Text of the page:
When you’ve gotta say goodbye for the season.
(aka: winterizing your boat)
Thanks to our good friends at Minnesota’s Crestliner boat company, we have some excellent advice on making sure our boats and motors are as ready for winter as we are. Get a pencil. Take some notes. Or, just print out this column and take it out to your boat when you’re ready to winterize.
For some people, winterizing a boat means adding fuel stabilizer, draining the engine and adding antifreeze. But to the tender and compassionate boat owner, it’s more like a loving, traditional rite. Especially if you’re tucking her in for a long Minnesota winter.
Appearance matters: Face it. You won’t have your hands on her all winter long. Now’s the time to give her some tender loving care, and show her just how much she means to you.
• Check the hull for stress cracks and have a professional take care of anything that looks serious.
• Remove all barnacles and other tagalongs from the bottom of the boat.
• Use a pressure washer to remove dirt and sea scum.
• Touch up paint nicks to prevent corrosion.
Pretty on the inside: Do we have to say it? Don’t neglect the interior! You’ll want to use a boat cover that’s well-ventilated for good airflow to minimize moisture and avoid mold. But before you even think of putting on the cover, take some time to prepare the interior features for that long Minnesota sleep:
• Use vinyl cleaners or gel protectants to prevent vinyl from drying out and cracking.
• Any removable electronics should spend the winter in a kinder location.
• Spray all exposed electrical connections with moisture-displacing lubricant.
• Do a thorough cleaning of all brightwork, vacuum/wash the carpets and deck.
• Built-in units, including sinks and showers, should be drained and pumped with antifreeze.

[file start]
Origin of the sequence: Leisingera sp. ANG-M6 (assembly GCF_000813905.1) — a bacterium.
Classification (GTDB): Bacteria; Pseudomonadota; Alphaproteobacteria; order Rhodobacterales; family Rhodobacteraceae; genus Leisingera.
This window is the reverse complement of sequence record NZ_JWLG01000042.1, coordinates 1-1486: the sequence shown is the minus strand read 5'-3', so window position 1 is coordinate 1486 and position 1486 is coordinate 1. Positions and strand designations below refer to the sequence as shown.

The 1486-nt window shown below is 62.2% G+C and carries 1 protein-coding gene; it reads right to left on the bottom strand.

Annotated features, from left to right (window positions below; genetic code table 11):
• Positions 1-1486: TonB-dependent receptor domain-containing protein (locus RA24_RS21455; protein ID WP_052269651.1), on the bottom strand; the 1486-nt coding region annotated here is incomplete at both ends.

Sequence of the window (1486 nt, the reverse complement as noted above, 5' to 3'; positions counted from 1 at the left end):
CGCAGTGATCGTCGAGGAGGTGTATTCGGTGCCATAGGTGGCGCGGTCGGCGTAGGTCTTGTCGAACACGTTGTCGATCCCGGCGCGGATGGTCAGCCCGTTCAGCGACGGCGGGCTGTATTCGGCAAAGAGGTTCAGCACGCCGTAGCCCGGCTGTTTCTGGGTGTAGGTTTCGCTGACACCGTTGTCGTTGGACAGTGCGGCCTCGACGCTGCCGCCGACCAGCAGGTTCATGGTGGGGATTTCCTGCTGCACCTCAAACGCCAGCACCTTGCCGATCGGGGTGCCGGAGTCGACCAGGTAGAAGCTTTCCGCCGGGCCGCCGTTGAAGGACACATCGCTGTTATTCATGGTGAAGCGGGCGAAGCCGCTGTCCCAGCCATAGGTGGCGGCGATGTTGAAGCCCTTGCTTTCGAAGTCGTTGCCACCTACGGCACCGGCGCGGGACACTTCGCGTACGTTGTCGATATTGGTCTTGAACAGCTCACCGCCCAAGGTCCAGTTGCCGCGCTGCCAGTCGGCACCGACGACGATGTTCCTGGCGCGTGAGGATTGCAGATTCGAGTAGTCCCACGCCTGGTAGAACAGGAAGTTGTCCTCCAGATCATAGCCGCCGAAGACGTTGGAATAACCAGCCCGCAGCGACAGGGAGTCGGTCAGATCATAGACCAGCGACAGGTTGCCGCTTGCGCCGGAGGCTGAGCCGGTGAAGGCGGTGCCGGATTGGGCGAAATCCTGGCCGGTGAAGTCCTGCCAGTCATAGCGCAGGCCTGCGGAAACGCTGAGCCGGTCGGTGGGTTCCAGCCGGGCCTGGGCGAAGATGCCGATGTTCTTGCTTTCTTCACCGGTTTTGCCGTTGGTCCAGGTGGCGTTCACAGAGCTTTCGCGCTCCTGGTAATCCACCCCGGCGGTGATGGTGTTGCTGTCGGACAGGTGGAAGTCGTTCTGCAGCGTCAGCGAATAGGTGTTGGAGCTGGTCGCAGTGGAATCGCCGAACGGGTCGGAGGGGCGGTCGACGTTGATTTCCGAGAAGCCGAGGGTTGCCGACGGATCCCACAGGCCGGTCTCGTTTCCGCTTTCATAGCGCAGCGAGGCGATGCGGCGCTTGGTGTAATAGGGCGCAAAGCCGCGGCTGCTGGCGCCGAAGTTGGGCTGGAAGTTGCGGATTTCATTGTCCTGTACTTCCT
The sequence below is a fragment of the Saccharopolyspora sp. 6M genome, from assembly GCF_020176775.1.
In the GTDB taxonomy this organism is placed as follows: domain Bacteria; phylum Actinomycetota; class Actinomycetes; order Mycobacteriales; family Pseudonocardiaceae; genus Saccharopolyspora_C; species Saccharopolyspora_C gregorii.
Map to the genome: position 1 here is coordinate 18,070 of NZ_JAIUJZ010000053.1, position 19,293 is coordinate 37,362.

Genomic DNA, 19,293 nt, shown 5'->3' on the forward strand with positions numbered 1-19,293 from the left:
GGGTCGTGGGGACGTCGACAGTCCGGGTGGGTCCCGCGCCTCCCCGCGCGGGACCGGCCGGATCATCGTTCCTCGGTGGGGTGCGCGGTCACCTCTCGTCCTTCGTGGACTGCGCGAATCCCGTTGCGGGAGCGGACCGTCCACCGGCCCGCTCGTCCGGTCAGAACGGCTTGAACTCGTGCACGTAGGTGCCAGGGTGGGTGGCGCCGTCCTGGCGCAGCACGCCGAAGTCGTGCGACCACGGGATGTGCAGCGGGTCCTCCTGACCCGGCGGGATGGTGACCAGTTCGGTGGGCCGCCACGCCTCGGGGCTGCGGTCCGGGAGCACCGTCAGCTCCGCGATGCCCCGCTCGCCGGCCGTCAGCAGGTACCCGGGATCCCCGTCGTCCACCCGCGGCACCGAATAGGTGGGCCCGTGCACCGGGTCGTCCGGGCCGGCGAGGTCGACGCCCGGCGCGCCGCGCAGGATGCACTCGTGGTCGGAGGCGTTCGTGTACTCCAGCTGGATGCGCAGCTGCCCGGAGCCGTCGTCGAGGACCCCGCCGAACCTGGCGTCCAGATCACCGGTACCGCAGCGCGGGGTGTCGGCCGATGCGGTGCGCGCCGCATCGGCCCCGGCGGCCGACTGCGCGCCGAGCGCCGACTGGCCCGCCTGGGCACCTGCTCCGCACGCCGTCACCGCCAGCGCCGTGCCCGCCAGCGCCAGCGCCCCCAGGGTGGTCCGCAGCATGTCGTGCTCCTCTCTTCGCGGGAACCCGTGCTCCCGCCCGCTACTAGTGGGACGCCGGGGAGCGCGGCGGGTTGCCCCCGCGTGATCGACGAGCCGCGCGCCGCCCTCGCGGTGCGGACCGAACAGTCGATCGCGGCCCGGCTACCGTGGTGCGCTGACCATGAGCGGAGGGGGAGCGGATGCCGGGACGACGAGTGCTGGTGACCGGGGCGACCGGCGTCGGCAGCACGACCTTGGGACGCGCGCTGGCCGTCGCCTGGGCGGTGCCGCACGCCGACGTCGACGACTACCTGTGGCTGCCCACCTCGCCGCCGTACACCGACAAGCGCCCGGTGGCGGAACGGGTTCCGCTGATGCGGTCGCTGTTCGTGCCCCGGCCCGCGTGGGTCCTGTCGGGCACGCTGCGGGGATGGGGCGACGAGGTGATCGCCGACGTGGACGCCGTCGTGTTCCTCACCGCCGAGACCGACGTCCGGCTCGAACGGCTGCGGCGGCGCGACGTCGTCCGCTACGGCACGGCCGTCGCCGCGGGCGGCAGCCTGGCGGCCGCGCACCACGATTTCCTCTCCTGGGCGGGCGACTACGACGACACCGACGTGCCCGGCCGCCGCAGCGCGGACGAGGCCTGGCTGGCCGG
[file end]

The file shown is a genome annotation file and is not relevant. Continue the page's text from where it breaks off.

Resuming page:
Maintenance matters: A few little maintenance tasks will also go a long way:
• Disconnect all batteries and clean the terminals with baking soda solution. Put Vaseline on the clean, dry terminals and store the fully charged battery in a ventilated area.
• Store the outboard in a down position, if possible. Cover the exhaust outlet to keep it from collecting water.
• Check the motor for frayed or loose wires, connections and clamps. Replace mushy or cracked hoses, and check belt conditions – adjust the tension as needed.
• Add stabilizer to the fuel tank and idle the engine for 10 to 20 minutes to distribute it throughout the system.
• Check your propeller and hub in water or through a garden house attachment. Prop blades can nick or bend during the season, and the hub can become stripped. Take advantage of the winter break to replace the propeller if needed and make any other necessary repairs.
• Make sure to check your owners manual for specific requirements for your model.
Professional help: Get it sooner rather than later. Don’t store significant structural damage or engine problems along with your boat. If you do, you’ll also give those unwelcome problems more time to incubate and compound… possibly leading to a bigger headache in the spring. Invest in professional repair early, and you won’t regret it.
Storage: If you plan to store your beloved outdoors, make sure you’ve got a proper boat cover in order to prevent ice accumulation – that nasty Minnesota event that will split open your hatches and window tracks, inviting leaks and water damage in the spring.
Finally, if the thought of all this tedious cleaning and storage preparation starts to get you down, just remember: the better condition you store your boat in, the happier you’ll both be when you reunite in the spring.